Concern over growing popularity of salt therapy as respiratory treatment.

By Samantha Turnbull

As flu season begins some respiratory illness sufferers are turning to ‘salt caves’ for relief, but the Lung Foundation is warning against the trend.

Salt therapy is an alternative health practice that has been around for hundreds of years, but has grown in popularity in Australia since the opening of the country’s first replica ‘salt caves’ about 10 years ago.

Marshal Rubinstein opened a ‘salt cave’ last month in the northern New South Wales town of Byron Bay.

He said he began researching salt therapy after he attended a session in Sydney and found significant relief from a bout of bronchitis.

“In 1743 there was a Polish doctor who worked in a town with a salt mine and he discovered all of the workers from the salt mine had excellent respiratory health,” Mr Rubinstein said.

“After a little while they discovered it was beneficial being in that environment that people from all over Europe would visit the salt mines, and doctors would prescribe time spent in salt caves.”

Mr Rubinstein’s facility is a room with a two-inch layer of salt on the floor and a machine known as a ‘halogenerator’ that disperses micro-sized salt particles into the air.

“Some very clever Russian scientists discovered that it wasn’t necessary to cart someone all the way across the country into a cave to get these beneficial effects,” he said.

“So they studied the temperature, humidity and size of the salt particles and they built a machine called a halogenerator.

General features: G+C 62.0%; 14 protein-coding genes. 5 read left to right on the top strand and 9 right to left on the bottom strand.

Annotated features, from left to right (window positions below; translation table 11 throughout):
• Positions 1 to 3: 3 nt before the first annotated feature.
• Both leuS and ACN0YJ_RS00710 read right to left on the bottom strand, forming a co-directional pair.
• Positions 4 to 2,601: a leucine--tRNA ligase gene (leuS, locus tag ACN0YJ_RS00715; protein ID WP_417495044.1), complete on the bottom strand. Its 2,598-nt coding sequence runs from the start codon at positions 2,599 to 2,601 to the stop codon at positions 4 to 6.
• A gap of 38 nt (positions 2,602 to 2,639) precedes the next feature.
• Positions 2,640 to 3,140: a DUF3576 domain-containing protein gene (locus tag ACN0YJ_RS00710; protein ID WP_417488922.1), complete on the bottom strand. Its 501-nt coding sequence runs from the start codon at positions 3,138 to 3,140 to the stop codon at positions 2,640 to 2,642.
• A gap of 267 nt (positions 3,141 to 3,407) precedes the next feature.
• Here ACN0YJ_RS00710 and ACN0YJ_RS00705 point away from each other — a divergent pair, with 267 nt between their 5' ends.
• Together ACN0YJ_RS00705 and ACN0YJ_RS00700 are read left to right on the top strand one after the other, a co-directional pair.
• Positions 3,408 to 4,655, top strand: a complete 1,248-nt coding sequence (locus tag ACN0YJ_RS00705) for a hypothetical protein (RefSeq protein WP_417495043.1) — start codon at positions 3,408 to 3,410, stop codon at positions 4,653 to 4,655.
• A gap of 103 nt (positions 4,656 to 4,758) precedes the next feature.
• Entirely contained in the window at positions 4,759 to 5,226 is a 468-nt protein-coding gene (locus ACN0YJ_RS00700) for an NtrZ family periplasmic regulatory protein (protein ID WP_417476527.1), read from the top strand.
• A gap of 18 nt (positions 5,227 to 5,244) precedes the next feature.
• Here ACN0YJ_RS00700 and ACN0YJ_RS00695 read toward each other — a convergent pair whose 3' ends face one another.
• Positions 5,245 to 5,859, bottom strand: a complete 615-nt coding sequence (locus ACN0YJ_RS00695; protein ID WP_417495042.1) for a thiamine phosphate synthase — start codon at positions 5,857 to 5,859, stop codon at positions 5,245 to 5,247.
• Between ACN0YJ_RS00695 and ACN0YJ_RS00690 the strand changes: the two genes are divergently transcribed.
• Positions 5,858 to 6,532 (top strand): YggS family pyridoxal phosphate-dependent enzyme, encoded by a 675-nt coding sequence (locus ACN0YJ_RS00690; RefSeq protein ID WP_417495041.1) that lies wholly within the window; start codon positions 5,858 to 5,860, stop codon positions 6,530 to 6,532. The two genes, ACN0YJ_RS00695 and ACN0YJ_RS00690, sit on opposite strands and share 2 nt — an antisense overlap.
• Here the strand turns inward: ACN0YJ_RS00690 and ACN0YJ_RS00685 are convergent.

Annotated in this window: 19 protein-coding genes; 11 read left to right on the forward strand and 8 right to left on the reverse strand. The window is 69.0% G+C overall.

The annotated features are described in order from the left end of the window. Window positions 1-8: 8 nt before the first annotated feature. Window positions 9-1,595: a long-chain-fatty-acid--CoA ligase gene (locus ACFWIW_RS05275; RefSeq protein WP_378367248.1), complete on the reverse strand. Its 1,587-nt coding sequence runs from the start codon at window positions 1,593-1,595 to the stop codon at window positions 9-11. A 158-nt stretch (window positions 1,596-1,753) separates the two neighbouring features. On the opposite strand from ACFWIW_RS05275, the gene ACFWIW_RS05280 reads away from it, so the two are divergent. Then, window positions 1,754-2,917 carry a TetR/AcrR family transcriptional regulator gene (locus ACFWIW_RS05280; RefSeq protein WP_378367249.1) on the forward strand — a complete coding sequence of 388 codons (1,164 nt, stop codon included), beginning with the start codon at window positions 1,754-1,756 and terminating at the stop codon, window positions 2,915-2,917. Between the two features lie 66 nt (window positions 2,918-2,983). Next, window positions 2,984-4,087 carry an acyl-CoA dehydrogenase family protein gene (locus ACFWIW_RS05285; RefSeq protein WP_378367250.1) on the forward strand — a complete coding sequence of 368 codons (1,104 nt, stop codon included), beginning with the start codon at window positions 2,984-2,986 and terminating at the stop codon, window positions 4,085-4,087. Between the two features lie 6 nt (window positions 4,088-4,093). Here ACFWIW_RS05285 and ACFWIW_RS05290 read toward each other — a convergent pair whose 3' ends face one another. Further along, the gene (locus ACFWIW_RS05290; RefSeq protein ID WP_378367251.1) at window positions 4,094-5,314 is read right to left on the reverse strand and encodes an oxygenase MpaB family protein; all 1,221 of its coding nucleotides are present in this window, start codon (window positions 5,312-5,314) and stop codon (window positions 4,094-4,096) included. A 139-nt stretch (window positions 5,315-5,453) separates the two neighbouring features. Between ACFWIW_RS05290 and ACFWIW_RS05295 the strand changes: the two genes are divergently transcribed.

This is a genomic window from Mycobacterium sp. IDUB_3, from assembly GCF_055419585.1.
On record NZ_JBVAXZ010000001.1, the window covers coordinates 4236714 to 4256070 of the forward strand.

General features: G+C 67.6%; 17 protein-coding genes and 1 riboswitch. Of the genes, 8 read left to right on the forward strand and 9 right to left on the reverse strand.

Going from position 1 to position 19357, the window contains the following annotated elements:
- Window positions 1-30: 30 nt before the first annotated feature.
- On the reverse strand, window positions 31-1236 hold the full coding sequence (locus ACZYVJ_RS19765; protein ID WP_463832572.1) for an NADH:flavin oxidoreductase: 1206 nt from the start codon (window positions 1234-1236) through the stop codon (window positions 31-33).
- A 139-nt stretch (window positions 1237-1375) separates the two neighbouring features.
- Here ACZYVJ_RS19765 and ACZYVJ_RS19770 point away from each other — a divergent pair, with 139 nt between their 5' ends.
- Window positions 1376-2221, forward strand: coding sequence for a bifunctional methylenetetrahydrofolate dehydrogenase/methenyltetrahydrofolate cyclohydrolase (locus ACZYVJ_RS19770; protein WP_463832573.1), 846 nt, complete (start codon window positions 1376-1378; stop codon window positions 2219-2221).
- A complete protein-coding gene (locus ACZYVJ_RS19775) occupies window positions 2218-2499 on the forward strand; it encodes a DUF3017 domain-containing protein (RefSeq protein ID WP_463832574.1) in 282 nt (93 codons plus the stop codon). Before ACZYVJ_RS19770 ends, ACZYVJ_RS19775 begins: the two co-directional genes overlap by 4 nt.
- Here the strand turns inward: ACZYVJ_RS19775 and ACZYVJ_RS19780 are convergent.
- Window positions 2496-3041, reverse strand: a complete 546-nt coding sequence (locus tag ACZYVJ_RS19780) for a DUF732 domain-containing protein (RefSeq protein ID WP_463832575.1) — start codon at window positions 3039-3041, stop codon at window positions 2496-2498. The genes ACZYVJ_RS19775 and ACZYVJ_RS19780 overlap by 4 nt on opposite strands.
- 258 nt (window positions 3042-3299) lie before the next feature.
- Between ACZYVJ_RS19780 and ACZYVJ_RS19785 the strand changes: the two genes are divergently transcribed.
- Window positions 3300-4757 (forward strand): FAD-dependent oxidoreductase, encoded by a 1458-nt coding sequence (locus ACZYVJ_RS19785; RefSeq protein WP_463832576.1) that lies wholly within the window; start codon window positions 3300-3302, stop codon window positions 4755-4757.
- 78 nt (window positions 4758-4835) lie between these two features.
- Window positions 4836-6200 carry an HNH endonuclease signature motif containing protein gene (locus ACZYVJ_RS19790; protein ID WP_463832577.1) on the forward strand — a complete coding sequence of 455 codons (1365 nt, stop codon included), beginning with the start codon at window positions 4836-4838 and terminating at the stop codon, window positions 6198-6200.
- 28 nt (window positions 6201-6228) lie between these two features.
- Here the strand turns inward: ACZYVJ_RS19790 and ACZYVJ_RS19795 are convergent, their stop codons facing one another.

“The salt is put down partly for aesthetics, but the true therapeutic benefits come through the halogenerator.”

Mr Rubinstein has no medical qualifications and does not claim salt therapy as a cure for respiratory illness, but said it may relieve symptoms.

“We have a couple of doctors who come in, one that comes in every week,” he said.


“I prefer people to experience it themselves and make their own decisions.”

Byron Shire resident Candida Baker said she took her daughter, Anna Drewe, to the salt cave after being diagnosed with whooping cough.

“It’s known as the 100-day cough, but it went on beyond that,” Ms Baker said.

“She’d been on a lot of antibiotics and one day I thought ‘there must be something out there that we haven’t tried’ so I started Googling remedies for coughs and salt caves came up.

“It has definitely lessened the continuing cough that Anna had.”

No scientific evidence to support therapy: Lung Foundation

However, Lung Foundation chief executive Heather Allan said she developed evidence-based guidelines for patients and clinicians about treatments such as salt therapy and she did not recommend it.

“There isn’t the scientific evidence to support the benefits of salt therapy in the form of a salt cave or a salt room or the inhalation of salt,” she said.

“There is no current medical guideline that has been developed by any credible peak body to recommend the use of salt caves or salt rooms.”

Ms Allan said there was no evidence that salt caves could cause harm, although warm rooms could provide ideal conditions for the growth of bacteria.

She also said the Lung Foundation had received an increase in inquiries about the safety of salt therapy in recent years.

“I do get the sense that more and more are coming online,” she said.

Ms Allan advised anyone with a respiratory illness to seek advice from their general practitioner.

This post originally appeared on ABC News.

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*** Featured Image: Anna Drewe in a Byron Bay 'salt cave'(ABC)

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